Can Dogs Eat Maple Syrup?

Written by Becky Mathews
Published: December 30, 2022
© iStock.com/showcake
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Maple syrup conjures up images of sweet, gooey pancakes, and you aren’t the only one drooling because Rover can smell maple syrup in his sleep! Maple syrup is just fine for humans to indulge in, but can dogs eat maple syrup too, and if so, what’s a safe amount?

Let’s uncover whether maple syrup is a safe dog treat or not.

Is Maple Syrup Safe For Dogs?

Natural or pure maple syrup is okay for dogs in small amounts, but the problems start when dogs are fed imitation maple syrup that contains xylitol or other artificial sweeteners. Xylitol is toxic to dogs and has caused fatalities, so it’s really important to check for this ingredient first.

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Dogs can eat natural or pure maple syrup, but the bigger question is, should they? Just because a dog can eat something it doesn’t mean they should have it. Although maple syrup contains essential zinc and manganese, it’s also packed with sugar, and sugar has devastating effects on a dog’s waistline and dental health.

We’ll look a little closer look at the pros and cons below, but before we go anything further, just what is maple syrup anyway?

sugar maple upward
Considered one of the tallest maple tree varieties, sugar maples are one of the main maple trees responsible for maple syrup.

©Mircea Costina/Shutterstock.com

What Is Maple Syrup?

Maple syrup is maple tree sap. It’s extracted from living maple trees via a tap that’s drilled into the trunk. Sap flowing from the opened tap is collected, dehydrated so it’s concentrated, and sold as maple syrup. The concentration process takes it from 2% sugar content to a whopping 66%. You can see where this is going in terms of health!

Sap is a starch that’s converted into sugars during springtime. It was first collected by indigenous North Americans who taught the newbie settlers. Most maple syrup is produced in Canada, with Quebec responsible for 70% of worldwide production.

The word “syrup” is a late 14th-century name for a thick, sweet liquid. It’s taken from the original “sirop”, which is an Old French word for a sugared drink.

There are many products on the market that imitate maple syrup. They are usually less expensive, but the maple sap content is lower and it’s replaced with other ingredients like artificial sweetener. This is usually the case with syrup named “pancake syrup” or maple syrup that isn’t specifically labeled “pure”.

maple syrup in glass bottle on wooden table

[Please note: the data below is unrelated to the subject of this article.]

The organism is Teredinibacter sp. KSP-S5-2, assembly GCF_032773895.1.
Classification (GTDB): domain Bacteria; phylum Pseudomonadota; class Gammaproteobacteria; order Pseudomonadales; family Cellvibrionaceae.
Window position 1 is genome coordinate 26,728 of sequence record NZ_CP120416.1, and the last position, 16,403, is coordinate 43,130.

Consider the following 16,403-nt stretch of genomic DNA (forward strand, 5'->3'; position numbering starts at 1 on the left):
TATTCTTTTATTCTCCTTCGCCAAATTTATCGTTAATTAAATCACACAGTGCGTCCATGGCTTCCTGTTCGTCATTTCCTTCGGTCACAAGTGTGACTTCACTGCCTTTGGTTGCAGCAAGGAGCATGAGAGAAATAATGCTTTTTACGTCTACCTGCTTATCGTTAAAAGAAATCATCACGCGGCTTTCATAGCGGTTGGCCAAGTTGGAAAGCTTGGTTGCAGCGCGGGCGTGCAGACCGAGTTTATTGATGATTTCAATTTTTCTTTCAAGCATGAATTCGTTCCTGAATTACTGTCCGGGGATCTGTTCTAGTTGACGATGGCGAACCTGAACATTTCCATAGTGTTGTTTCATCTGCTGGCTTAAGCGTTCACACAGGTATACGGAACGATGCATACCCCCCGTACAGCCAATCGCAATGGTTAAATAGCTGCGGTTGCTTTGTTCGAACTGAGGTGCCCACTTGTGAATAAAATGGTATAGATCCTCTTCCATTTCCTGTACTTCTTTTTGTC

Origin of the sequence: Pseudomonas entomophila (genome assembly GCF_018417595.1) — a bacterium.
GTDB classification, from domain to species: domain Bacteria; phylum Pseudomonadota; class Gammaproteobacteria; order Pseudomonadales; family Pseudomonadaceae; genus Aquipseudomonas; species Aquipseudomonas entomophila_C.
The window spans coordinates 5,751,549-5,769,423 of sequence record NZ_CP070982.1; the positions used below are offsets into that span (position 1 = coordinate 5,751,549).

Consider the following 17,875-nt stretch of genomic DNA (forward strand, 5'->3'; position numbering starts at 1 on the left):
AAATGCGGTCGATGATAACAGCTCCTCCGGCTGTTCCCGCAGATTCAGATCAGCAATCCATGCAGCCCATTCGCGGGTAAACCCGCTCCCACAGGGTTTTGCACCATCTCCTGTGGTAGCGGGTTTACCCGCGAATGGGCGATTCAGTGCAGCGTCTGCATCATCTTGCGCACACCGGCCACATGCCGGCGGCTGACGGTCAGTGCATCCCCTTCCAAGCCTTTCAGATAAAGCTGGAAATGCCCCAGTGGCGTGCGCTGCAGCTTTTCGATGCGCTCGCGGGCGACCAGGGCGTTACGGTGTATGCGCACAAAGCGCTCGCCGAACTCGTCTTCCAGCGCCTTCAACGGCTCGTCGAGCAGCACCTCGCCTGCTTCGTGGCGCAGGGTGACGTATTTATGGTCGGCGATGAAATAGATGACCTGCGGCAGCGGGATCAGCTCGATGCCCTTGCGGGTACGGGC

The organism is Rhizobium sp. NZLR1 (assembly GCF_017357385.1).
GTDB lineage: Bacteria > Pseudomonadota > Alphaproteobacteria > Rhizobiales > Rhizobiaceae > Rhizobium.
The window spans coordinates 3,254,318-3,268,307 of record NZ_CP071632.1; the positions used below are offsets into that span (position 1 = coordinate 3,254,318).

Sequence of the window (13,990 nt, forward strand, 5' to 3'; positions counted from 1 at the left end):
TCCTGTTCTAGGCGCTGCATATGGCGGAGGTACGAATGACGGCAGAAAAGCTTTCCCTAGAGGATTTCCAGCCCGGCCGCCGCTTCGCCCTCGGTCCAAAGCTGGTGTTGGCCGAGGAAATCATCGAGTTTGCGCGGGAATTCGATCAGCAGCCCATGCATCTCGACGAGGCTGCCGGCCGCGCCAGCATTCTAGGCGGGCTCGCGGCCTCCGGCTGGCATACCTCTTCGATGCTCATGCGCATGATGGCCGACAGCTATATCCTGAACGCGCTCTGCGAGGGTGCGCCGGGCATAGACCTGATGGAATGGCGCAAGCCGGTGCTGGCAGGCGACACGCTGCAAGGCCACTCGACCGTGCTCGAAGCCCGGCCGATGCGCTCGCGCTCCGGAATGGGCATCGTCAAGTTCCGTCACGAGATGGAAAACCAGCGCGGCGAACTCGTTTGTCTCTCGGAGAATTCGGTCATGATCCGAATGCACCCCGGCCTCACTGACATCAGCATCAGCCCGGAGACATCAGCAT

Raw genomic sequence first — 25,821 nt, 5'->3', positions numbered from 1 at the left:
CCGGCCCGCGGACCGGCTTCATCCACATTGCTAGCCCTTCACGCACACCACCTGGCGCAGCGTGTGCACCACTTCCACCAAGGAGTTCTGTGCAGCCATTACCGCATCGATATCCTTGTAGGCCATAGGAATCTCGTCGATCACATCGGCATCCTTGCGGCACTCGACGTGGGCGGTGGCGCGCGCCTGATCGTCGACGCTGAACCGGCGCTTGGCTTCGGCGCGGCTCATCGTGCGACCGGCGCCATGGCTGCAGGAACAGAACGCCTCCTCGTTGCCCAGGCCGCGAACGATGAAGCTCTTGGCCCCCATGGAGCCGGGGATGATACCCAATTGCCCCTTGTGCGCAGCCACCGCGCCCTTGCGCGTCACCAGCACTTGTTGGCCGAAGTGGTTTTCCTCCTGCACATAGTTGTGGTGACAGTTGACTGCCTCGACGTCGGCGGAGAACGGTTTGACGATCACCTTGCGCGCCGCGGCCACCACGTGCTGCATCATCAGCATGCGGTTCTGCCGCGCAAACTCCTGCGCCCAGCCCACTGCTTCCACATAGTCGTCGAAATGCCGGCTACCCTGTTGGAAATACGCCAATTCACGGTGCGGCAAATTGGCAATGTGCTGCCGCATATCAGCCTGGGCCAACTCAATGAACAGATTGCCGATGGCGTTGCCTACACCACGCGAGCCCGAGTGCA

Pure or natural maple syrup is not harmful to dogs, although if they eat too much it can cause obesity and diabetes.

©iStock.com/showcake

Does Maple Syrup Have Health Benefits?

It’s a plant product, so surely maple syrup has some health benefits in that gooey goodness? Yes, it does!

Although it has barely any vitamins, pure maple syrup is high in minerals and antioxidants. To get the most from it, be sure to use pure maple syrup. Here are some of the elements that make up maple syrup:

ManganeseOne tablespoon of pure maple syrup provides a human with up to 33% of their daily amount of manganese. Manganese is important for strong bones, connective tissues, and sex hormones.
CopperMakes energy and supports brain development.
CalciumEssential for strong bones, teeth, and nails.
ZincSupports the immune system and enables over 100 enzymes to function.
Iron Essential for red blood cell development.
MagnesiumSupports muscle and nerve function.
PotassiumRegulates nerve signals, cell fluid, and muscle contractions.

Antioxidant support

Like many plant extracts, maple syrup is rich in antioxidants that fight oxidative damage. Scientists believe antioxidants are responsible for the aging process and some diseases like cancer, so it’s great to have maple syrup fighting in our corner.

It May Lower Cholesterol

Animal-based studies show maple syrup can possibly help lower cholesterol and it may help prevent Alzheimer’s disease too. Even though these studies are in their infancy, it’s exciting news for humans and their dogs.   

The Risks if Your Dog Eats Maple Syrup

Although it contains many nutritional elements, maple syrup is also a sugary health risk. Let’s look a little closer at why too much sugar is a problem for dogs.

Obesity

According to the Association for Pet Obesity Prevention, 56% of pet dogs in the United States are overweight or obese. That’s a large number of our pet dogs who are at an increased risk of diabetes, cancer, joint damage, and pancreatitis.

Too much weight really reduces a dog’s quality of life, and maple syrup on a regular basis can contribute to rapid weight gain.

Dental decay

Sugar causes dental decay in dogs just as it does to us. Cavities, bleeding gums, and exposed nerves are extremely painful. Because they do so much with their mouths, from eating to carrying and playing, a toothache is a truly horrible problem for dogs. This is also a problem for dog owners’ wallets because insurance companies often exclude dental care from their policies.

Diabetes

Diabetes goes paw-in-paw with obesity, and it’s a lifelong disease that requires daily care. A diabetic dog can live a full life, but diabetes is avoidable. Maple syrup is high in sugar, which increases the risk that your dog will get diabetes.

Artificial Syrups